The mot juste: “Wild Tales is the revenge film to end all revenge films, a glorious and bonkers blast of visual creativity and storytelling energy, and one of the most purely entertaining films of the year. If the naughty-boy, early-1990s ouevres of Pedro Almodovar and Quentin Tarantino were somehow able to copulate, then Wild Tales would be their sick and beautiful sextuplet offspring.”

Far from the Madding Crowd (published in Sacramento News & Review on 5/14)
The mot juste: “If there’s a quibble with the film, it’s that you can occasionally feel it catch its breath, the sprawling narrative cinched too tight to accommodate an exactly 120-minute running time. It’s a testament to Vinterberg and editor Claire Simpson (Platoon) that the film moves with such relentlessness and precision, without a wasted frame or gratuitous flourish.”images8

Saint Laurent (published in San Antonio Current on 5/28)
The mot juste: “An exposed and soul-sapped Saint Laurent retreats into the narcotic comfort of prescription medication and the lifeless company of ennui-drenched, hard-partying sycophants. While the world outside goes through the wringer of social unrest, Saint Laurent remains sealed in a disco fishbowl ribboned with neon rainbow skies, a blaring temple to “bodies without souls”.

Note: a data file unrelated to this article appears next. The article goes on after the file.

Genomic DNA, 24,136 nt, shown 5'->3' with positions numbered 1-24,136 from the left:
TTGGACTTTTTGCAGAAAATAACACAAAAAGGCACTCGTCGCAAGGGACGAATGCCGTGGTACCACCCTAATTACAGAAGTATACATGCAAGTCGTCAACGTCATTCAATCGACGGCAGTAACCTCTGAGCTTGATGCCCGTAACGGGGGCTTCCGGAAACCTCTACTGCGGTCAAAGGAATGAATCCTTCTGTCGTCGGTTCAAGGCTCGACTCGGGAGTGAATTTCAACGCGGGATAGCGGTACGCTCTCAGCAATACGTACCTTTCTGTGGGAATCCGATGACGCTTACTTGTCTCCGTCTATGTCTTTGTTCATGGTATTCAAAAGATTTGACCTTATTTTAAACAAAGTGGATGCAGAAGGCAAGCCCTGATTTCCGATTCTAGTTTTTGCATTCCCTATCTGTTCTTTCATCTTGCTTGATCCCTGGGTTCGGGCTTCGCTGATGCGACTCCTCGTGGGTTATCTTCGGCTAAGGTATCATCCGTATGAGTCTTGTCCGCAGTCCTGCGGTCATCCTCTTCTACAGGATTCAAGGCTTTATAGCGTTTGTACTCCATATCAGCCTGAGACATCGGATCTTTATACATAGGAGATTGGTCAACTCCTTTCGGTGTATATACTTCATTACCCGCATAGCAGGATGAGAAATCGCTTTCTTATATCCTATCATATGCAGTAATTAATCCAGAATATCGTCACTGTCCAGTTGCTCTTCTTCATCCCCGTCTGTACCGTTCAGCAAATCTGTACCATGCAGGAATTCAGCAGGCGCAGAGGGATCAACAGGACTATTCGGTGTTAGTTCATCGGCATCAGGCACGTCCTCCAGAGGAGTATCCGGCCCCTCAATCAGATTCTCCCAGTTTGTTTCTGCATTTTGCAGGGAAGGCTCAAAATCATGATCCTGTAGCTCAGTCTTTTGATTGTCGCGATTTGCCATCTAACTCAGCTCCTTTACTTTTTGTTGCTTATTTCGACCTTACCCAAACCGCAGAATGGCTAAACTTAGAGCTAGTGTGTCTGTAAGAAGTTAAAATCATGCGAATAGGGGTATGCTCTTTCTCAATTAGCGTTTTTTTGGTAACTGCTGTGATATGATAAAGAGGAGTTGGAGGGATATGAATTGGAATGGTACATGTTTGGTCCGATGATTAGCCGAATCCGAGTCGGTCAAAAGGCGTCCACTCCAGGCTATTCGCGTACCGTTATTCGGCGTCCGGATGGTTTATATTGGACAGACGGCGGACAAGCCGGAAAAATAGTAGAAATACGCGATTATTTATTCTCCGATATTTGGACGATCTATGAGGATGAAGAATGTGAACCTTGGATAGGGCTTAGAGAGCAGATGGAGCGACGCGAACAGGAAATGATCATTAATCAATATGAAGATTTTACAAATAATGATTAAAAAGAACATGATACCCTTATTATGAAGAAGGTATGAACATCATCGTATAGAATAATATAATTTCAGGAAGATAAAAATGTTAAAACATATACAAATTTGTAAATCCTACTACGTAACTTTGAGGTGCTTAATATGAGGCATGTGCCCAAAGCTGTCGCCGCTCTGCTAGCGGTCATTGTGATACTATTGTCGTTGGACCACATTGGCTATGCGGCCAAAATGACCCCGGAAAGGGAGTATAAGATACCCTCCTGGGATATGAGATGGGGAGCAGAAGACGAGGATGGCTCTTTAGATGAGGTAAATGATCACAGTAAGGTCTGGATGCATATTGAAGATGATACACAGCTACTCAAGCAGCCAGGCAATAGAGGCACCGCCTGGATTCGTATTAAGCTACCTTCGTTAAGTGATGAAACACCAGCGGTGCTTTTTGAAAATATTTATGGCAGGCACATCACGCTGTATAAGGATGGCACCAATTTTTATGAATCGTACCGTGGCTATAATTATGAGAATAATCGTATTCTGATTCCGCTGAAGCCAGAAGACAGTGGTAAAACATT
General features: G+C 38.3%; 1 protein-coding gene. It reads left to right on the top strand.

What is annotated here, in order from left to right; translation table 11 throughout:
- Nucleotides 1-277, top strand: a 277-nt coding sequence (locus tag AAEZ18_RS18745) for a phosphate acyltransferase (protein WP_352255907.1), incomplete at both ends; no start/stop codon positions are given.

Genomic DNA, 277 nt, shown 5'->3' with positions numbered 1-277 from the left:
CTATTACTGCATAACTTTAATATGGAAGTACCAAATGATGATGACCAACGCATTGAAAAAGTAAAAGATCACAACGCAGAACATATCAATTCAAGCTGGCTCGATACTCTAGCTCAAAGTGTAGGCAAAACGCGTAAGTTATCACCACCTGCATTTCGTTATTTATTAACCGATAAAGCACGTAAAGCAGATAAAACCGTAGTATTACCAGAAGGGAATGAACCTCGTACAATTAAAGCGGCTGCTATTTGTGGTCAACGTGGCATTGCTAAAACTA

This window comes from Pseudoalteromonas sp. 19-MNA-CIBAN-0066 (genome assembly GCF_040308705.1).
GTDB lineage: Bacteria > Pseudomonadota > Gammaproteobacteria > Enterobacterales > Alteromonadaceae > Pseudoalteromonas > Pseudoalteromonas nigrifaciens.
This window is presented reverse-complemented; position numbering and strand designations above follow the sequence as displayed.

Me and Earl and the Dying Girl (published in Sacramento News & Review on 6/25)
The mot juste: “This is just about the Sundance-iest Sundance movie that Sundance ever Sundanced, so aggressively quirky and needy and contrived that it makes The Spitfire Grill look like A Woman Under the Influence. Every line, gesture, story beat and camera move might as well have air quotes around it, and yet Gomez-Rejon also insists on plying us with insipid life lessons. It’s like Juno on crystal meth.”index9